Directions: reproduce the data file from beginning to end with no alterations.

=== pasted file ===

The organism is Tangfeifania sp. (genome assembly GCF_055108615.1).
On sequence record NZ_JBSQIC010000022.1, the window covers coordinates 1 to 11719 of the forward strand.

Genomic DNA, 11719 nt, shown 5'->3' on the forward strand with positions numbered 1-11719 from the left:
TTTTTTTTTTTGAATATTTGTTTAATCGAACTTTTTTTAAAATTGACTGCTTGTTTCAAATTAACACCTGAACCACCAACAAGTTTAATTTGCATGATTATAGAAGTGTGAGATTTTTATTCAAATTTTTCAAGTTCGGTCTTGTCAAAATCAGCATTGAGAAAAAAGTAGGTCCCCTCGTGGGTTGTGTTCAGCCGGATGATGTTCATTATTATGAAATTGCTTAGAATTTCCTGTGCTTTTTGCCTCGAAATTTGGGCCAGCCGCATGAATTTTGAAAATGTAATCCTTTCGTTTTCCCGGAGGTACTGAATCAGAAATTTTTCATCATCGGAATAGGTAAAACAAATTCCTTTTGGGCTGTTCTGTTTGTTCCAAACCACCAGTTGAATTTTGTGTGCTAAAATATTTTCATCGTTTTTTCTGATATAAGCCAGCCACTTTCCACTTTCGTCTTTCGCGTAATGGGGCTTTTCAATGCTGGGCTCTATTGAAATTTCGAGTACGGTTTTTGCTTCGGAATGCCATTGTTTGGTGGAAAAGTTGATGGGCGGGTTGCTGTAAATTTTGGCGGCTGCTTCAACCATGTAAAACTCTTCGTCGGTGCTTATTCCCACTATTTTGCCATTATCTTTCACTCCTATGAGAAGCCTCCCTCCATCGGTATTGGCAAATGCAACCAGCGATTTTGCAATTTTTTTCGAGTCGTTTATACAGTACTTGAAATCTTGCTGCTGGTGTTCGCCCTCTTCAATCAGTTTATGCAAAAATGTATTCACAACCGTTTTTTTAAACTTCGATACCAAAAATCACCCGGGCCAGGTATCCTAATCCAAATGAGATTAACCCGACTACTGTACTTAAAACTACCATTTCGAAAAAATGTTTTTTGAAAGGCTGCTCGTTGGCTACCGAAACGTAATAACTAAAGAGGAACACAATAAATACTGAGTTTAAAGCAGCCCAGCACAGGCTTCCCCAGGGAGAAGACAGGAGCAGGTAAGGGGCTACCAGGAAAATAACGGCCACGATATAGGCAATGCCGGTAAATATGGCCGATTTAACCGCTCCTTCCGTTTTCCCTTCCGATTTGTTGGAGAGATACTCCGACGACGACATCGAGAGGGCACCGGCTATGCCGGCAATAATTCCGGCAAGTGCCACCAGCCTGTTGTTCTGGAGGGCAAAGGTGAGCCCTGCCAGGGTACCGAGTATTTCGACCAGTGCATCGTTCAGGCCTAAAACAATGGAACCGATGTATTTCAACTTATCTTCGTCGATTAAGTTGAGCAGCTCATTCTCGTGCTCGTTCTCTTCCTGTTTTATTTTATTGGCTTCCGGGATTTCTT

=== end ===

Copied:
The organism is Tangfeifania sp. (genome assembly GCF_055108615.1).
On sequence record NZ_JBSQIC010000022.1, the window covers coordinates 1 to 11719 of the forward strand.

Genomic DNA, 11719 nt, shown 5'->3' on the forward strand with positions numbered 1-11719 from the left:
TTTTTTTTTTTGAATATTTGTTTAATCGAACTTTTTTTAAAATTGACTGCTTGTTTCAAATTAACACCTGAACCACCAACAAGTTTAATTTGCATGATTATAGAAGTGTGAGATTTTTATTCAAATTTTTCAAGTTCGGTCTTGTCAAAATCAGCATTGAGAAAAAAGTAGGTCCCCTCGTGGGTTGTGTTCAGCCGGATGATGTTCATTATTATGAAATTGCTTAGAATTTCCTGTGCTTTTTGCCTCGAAATTTGGGCCAGCCGCATGAATTTTGAAAATGTAATCCTTTCGTTTTCCCGGAGGTACTGAATCAGAAATTTTTCATCATCGGAATAGGTAAAACAAATTCCTTTTGGGCTGTTCTGTTTGTTCCAAACCACCAGTTGAATTTTGTGTGCTAAAATATTTTCATCGTTTTTTCTGATATAAGCCAGCCACTTTCCACTTTCGTCTTTCGCGTAATGGGGCTTTTCAATGCTGGGCTCTATTGAAATTTCGAGTACGGTTTTTGCTTCGGAATGCCATTGTTTGGTGGAAAAGTTGATGGGCGGGTTGCTGTAAATTTTGGCGGCTGCTTCAACCATGTAAAACTCTTCGTCGGTGCTTATTCCCACTATTTTGCCATTATCTTTCACTCCTATGAGAAGCCTCCCTCCATCGGTATTGGCAAATGCAACCAGCGATTTTGCAATTTTTTTCGAGTCGTTTATACAGTACTTGAAATCTTGCTGCTGGTGTTCGCCCTCTTCAATCAGTTTATGCAAAAATGTATTCACAACCGTTTTTTTAAACTTCGATACCAAAAATCACCCGGGCCAGGTATCCTAATCCAAATGAGATTAACCCGACTACTGTACTTAAAACTACCATTTCGAAAAAATGTTTTTTGAAAGGCTGCTCGTTGGCTACCGAAACGTAATAACTAAAGAGGAACACAATAAATACTGAGTTTAAAGCAGCCCAGCACAGGCTTCCCCAGGGAGAAGACAGGAGCAGGTAAGGGGCTACCAGGAAAATAACGGCCACGATATAGGCAATGCCGGTAAATATGGCCGATTTAACCGCTCCTTCCGTTTTCCCTTCCGATTTGTTGGAGAGATACTCCGACGACGACATCGAGAGGGCACCGGCTATGCCGGCAATAATTCCGGCAAGTGCCACCAGCCTGTTGTTCTGGAGGGCAAAGGTGAGCCCTGCCAGGGTACCGAGTATTTCGACCAGTGCATCGTTCAGGCCTAAAACAATGGAACCGATGTATTTCAACTTATCTTCGTCGATTAAGTTGAGCAGCTCATTCTCGTGCTCGTTCTCTTCCTGTTTTATTTTATTGGCTTCCGGGATTTCTT